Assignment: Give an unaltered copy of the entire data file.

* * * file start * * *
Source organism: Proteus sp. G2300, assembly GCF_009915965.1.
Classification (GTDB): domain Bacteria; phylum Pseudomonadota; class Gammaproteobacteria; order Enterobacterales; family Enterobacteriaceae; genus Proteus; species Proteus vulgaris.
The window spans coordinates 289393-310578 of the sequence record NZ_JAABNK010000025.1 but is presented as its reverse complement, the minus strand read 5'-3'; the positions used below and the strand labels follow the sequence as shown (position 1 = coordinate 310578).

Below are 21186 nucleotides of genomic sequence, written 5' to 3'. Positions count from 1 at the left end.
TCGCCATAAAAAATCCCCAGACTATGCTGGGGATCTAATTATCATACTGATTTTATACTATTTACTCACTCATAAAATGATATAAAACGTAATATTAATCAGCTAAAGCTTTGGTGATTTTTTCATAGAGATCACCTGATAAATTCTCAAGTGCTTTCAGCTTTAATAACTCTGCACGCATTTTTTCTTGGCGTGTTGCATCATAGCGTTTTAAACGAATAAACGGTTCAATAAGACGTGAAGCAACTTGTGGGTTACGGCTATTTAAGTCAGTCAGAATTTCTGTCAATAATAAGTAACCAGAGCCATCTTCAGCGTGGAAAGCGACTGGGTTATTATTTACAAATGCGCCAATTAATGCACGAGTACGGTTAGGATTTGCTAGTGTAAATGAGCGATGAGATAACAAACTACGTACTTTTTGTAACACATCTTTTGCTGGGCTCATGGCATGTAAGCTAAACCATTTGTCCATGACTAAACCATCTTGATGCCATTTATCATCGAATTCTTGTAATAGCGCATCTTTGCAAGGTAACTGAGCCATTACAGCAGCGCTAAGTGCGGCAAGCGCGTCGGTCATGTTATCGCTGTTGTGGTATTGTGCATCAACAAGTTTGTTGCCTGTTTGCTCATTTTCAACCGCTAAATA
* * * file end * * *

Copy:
Source organism: Proteus sp. G2300, assembly GCF_009915965.1.
Classification (GTDB): domain Bacteria; phylum Pseudomonadota; class Gammaproteobacteria; order Enterobacterales; family Enterobacteriaceae; genus Proteus; species Proteus vulgaris.
The window spans coordinates 289393-310578 of the sequence record NZ_JAABNK010000025.1 but is presented as its reverse complement, the minus strand read 5'-3'; the positions used below and the strand labels follow the sequence as shown (position 1 = coordinate 310578).

Below are 21186 nucleotides of genomic sequence, written 5' to 3'. Positions count from 1 at the left end.
TCGCCATAAAAAATCCCCAGACTATGCTGGGGATCTAATTATCATACTGATTTTATACTATTTACTCACTCATAAAATGATATAAAACGTAATATTAATCAGCTAAAGCTTTGGTGATTTTTTCATAGAGATCACCTGATAAATTCTCAAGTGCTTTCAGCTTTAATAACTCTGCACGCATTTTTTCTTGGCGTGTTGCATCATAGCGTTTTAAACGAATAAACGGTTCAATAAGACGTGAAGCAACTTGTGGGTTACGGCTATTTAAGTCAGTCAGAATTTCTGTCAATAATAAGTAACCAGAGCCATCTTCAGCGTGGAAAGCGACTGGGTTATTATTTACAAATGCGCCAATTAATGCACGAGTACGGTTAGGATTTGCTAGTGTAAATGAGCGATGAGATAACAAACTACGTACTTTTTGTAACACATCTTTTGCTGGGCTCATGGCATGTAAGCTAAACCATTTGTCCATGACTAAACCATCTTGATGCCATTTATCATCGAATTCTTGTAATAGCGCATCTTTGCAAGGTAACTGAGCCATTACAGCAGCGCTAAGTGCGGCAAGCGCGTCGGTCATGTTATCGCTGTTGTGGTATTGTGCATCAACAAGTTTGTTGCCTGTTTGCTCATTTTCAACCGCTAAATA